McDonald’s, and other fast-food operators like Burger King Worldwide Inc. (NYSE: BKW) and Yum! Brands Inc. (NYSE: YUM), have been the target of protesters seeking higher wages. The employees organized strikes and demonstrations last summer, similar to the job actions that have taken place at Wal-Mart Stores Inc. (NYSE: WMT) over the two past Black Friday weekends.
Then, last October, the McDonald’s employee hotline told a long-time employee from Chicago who called asking for advice on making ends meet to seek help from food pantries, apply for food stamps and check out Medicaid assistance. This came after the company had published a sample budget online suggesting that employees having trouble making ends meet needed a second job.
Before the site was taken down, it also advised McDonald’s employees that they might pick up some extra money by returning Christmas gifts for cash.
The company’s statement Thursday about taking down its website blames “outside groups” for all the trouble the company has had with McResource:
We have offered the McResource program to help our valued McDonald’s employees with work and life guidance created by independent third party experts. A combination of factors has led us to re-evaluate, and we’ve directed the vendor to take down the website. Between links to irrelevant or outdated information, along with outside groups taking elements out of context, this created unwarranted scrutiny and inappropriate commentary.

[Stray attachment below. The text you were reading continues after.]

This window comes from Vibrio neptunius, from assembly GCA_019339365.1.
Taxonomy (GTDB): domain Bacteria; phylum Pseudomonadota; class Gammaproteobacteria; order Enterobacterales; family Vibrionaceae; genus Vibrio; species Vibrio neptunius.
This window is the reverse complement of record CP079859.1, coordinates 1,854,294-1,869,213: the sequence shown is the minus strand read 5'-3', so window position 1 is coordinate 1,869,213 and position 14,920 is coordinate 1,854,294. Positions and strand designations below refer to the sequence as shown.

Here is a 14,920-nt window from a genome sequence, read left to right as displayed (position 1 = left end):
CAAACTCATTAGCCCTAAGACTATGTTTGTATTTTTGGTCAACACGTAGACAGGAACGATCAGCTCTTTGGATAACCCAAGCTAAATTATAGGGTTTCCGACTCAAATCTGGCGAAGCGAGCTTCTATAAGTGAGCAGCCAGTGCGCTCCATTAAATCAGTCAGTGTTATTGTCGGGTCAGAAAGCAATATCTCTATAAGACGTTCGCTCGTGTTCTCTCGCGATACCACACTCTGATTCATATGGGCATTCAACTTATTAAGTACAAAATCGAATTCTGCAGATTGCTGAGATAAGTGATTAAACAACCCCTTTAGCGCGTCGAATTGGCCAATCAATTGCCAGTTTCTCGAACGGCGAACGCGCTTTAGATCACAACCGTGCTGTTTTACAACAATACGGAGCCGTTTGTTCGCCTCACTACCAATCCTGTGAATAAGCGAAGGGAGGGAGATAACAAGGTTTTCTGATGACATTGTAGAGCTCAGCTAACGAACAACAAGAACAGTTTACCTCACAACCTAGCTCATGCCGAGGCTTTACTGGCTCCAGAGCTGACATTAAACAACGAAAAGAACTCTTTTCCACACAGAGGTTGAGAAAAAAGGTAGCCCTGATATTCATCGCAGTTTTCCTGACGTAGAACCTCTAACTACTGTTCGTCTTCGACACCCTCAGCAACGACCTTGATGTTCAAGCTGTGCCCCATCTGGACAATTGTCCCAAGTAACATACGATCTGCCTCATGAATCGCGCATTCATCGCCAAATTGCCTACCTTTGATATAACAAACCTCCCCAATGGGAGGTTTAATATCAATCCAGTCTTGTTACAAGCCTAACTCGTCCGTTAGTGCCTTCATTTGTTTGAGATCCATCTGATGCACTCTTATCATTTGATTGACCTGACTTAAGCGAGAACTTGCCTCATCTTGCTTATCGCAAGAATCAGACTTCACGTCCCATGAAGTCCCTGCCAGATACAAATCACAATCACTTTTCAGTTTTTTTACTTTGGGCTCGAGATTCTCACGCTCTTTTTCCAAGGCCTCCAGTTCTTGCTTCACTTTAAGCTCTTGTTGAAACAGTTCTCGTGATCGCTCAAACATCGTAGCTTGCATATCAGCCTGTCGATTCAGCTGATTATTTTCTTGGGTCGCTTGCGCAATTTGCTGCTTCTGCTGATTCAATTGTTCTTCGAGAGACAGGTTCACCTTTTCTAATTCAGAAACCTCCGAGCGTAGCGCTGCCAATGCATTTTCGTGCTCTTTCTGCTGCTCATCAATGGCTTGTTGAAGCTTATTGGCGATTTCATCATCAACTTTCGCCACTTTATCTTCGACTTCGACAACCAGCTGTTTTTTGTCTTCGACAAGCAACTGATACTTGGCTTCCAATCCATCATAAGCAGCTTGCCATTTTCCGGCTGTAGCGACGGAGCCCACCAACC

Just a week before the October hotline incident, a new report from researchers at the University of California at Berkeley was released on the cost to the public of low-wage jobs in the fast-food industry. The Berkeley study found that 52% of families of front-line fast-food workers are enrolled in one or more public assistance programs, more than double the rate of entire U.S. workforce. The cost to U.S. taxpayers according to the study is $7 billion a year. Health care accounts for $3.9 billion of the annual cost through Medicaid and the Children’s Health Insurance Program.
McDonald’s is faced with a public relations problem, but it is a relatively minor one to tell the truth. The company looks insensitive and foolish, but it can lay that at the feet of the firm that built and maintained its McResources website. As for the low wages, well, let ’em cake.